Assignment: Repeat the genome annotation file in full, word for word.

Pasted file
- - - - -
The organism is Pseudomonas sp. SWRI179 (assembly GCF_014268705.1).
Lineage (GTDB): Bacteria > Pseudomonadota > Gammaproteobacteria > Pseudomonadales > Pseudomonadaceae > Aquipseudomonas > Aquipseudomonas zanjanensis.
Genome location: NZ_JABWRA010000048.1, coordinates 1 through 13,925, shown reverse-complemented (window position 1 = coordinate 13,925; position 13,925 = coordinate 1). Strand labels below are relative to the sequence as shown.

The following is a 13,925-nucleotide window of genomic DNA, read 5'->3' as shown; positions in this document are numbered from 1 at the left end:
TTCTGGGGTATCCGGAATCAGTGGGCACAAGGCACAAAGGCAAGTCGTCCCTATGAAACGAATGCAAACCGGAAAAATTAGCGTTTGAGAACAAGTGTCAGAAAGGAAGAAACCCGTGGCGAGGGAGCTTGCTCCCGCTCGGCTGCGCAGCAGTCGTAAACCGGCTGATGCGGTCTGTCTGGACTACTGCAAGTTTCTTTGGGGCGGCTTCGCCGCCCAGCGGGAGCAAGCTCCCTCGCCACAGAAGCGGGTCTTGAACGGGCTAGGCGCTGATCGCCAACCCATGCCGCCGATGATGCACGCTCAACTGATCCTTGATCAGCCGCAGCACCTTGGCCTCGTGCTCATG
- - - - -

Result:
The organism is Pseudomonas sp. SWRI179 (assembly GCF_014268705.1).
Lineage (GTDB): Bacteria > Pseudomonadota > Gammaproteobacteria > Pseudomonadales > Pseudomonadaceae > Aquipseudomonas > Aquipseudomonas zanjanensis.
Genome location: NZ_JABWRA010000048.1, coordinates 1 through 13,925, shown reverse-complemented (window position 1 = coordinate 13,925; position 13,925 = coordinate 1). Strand labels below are relative to the sequence as shown.

The following is a 13,925-nucleotide window of genomic DNA, read 5'->3' as shown; positions in this document are numbered from 1 at the left end:
TTCTGGGGTATCCGGAATCAGTGGGCACAAGGCACAAAGGCAAGTCGTCCCTATGAAACGAATGCAAACCGGAAAAATTAGCGTTTGAGAACAAGTGTCAGAAAGGAAGAAACCCGTGGCGAGGGAGCTTGCTCCCGCTCGGCTGCGCAGCAGTCGTAAACCGGCTGATGCGGTCTGTCTGGACTACTGCAAGTTTCTTTGGGGCGGCTTCGCCGCCCAGCGGGAGCAAGCTCCCTCGCCACAGAAGCGGGTCTTGAACGGGCTAGGCGCTGATCGCCAACCCATGCCGCCGATGATGCACGCTCAACTGATCCTTGATCAGCCGCAGCACCTTGGCCTCGTGCTCATG